A Martian playing flashlight tag with the Curiosity rover? The faraway glare from an extraterrestrial's TV? Or maybe someone warming up over a fire on the Red Planet's surface?
Probably none of the above.
Still, the latest snapshot from the Curiosity is pretty cool.
It shows the stark Martian landscape with a shining light standing out some distance away in front of a mountain chain. While reveling in the shot, the Curiosity Rover's official Twitter feed admits it's more illusion than evidence of life: "Ooh. Shiny. Bright spot in this pic is likely a glinting rock or cosmic-ray hit."
A few pictures -- taken April 2 and 3 -- show the bright spots. These were taken with the rover's "right-eye camera," yet others that were shot within a second from the "left-eye" camera don't show the same, explains Guy Webster, a spokesman with NASA's Jet Propulsion Laboratory.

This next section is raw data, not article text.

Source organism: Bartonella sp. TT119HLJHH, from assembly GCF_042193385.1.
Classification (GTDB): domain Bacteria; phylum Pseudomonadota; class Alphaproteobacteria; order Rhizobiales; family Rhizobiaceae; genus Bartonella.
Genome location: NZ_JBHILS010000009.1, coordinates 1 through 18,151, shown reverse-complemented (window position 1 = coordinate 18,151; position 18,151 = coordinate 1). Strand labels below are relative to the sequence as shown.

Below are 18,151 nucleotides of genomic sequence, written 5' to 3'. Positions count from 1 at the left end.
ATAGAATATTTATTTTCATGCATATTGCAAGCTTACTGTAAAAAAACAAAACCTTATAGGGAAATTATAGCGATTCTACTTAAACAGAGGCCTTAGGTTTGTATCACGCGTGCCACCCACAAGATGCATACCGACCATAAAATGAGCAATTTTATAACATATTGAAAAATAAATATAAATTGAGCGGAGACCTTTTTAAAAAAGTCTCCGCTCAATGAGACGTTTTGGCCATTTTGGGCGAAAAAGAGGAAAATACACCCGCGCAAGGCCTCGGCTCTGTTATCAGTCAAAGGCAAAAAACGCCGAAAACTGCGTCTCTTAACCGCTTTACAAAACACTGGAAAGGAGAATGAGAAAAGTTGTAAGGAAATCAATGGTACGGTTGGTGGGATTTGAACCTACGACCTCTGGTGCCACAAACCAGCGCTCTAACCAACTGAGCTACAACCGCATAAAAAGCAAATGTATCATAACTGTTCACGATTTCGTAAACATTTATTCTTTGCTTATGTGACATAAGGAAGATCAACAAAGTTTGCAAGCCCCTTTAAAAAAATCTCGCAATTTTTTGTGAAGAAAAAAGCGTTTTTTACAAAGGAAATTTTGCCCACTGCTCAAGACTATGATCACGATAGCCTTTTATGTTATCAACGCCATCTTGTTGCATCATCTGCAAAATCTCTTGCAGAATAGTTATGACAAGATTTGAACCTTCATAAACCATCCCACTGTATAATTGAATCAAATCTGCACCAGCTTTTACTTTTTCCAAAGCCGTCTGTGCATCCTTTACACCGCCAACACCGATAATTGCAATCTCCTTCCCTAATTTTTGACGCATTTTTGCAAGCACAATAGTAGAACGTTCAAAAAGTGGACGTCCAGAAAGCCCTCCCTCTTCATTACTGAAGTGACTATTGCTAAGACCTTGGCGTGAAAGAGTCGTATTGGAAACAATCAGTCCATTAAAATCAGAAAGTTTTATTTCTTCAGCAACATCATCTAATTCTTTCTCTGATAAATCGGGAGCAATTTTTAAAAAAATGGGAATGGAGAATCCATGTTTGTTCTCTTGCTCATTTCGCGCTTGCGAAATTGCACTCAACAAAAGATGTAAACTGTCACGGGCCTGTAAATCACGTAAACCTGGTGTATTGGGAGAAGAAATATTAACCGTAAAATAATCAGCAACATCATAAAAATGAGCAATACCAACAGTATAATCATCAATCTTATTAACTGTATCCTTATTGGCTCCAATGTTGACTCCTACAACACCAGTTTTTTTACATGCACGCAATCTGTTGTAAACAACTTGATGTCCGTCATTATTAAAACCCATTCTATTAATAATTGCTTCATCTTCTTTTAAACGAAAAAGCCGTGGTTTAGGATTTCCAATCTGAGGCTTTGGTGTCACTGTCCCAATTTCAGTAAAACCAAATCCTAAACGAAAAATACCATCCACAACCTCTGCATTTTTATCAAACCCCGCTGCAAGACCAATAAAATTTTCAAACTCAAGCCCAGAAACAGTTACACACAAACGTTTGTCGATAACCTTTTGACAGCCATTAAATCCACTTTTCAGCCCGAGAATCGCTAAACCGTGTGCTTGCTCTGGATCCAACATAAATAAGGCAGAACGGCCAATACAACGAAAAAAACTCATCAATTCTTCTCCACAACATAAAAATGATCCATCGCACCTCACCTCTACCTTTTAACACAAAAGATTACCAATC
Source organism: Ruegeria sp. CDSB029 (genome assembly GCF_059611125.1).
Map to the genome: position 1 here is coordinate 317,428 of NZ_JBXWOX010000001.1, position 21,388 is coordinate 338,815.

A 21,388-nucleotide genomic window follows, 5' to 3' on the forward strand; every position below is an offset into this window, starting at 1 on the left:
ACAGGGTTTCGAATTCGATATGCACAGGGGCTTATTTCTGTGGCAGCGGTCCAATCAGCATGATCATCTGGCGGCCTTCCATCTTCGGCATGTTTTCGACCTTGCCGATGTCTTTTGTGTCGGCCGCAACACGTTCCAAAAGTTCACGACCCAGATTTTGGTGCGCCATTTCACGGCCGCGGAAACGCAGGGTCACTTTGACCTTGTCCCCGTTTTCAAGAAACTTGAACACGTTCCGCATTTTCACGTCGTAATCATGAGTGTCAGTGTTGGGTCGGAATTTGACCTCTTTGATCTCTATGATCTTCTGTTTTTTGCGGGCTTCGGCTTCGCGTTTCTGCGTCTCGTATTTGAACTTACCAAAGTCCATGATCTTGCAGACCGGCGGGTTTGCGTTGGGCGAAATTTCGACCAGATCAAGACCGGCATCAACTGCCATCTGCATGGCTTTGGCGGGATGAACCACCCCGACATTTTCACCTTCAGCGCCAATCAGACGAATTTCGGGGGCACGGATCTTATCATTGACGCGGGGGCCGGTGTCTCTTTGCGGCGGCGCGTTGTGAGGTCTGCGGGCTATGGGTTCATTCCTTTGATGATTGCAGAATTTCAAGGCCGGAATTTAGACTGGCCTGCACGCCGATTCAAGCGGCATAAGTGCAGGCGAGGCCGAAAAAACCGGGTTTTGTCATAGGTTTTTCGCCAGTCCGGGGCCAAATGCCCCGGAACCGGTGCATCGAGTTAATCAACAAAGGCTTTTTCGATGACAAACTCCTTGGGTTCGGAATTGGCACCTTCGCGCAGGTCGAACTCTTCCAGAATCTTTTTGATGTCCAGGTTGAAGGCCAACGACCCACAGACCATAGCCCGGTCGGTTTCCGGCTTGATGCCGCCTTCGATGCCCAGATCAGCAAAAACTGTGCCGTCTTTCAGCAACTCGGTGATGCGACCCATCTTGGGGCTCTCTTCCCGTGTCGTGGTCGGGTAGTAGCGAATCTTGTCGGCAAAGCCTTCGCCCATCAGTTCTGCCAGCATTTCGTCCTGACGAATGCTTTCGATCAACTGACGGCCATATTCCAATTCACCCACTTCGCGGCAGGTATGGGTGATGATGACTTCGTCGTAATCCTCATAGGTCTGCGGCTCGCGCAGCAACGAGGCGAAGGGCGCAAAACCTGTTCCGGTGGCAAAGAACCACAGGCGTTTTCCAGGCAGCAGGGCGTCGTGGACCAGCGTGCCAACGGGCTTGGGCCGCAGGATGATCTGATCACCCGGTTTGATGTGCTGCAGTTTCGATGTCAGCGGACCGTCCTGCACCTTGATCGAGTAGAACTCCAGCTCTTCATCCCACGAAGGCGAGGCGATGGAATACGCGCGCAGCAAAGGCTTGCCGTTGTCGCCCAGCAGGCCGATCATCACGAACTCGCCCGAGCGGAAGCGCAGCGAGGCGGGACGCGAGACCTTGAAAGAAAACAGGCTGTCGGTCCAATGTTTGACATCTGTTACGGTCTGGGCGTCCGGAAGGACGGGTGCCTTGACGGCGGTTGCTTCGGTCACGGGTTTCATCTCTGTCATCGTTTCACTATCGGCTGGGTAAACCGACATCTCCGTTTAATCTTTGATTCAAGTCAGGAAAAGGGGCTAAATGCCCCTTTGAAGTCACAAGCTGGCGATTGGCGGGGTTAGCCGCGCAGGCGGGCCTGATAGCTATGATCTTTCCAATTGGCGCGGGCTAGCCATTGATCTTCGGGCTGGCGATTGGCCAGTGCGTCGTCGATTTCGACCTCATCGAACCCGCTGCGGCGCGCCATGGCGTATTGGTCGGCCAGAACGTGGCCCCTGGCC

Hence, it's unlikely any being -- from whatever world -- caused them.
Each time, "the sun was in the same direction as the bright spot -- west-northwest from the rover -- and relatively low in the sky," said Webster. That could lead one to believe that sun was reflecting off the rock the same way each time.
Or the spots could be a function of light affecting the camera itself, noted Webster.
Either way, it adds to the vast photo album that Curiosity has created since setting off from Earth in November 2011 and landing -- some eight and a half months later, not to mention 99 million miles away -- on Mars.
The 1-ton, roughly SUV-size vehicle is traveling with assorted scientific instruments and 17 cameras, making it far from your average shutterbug.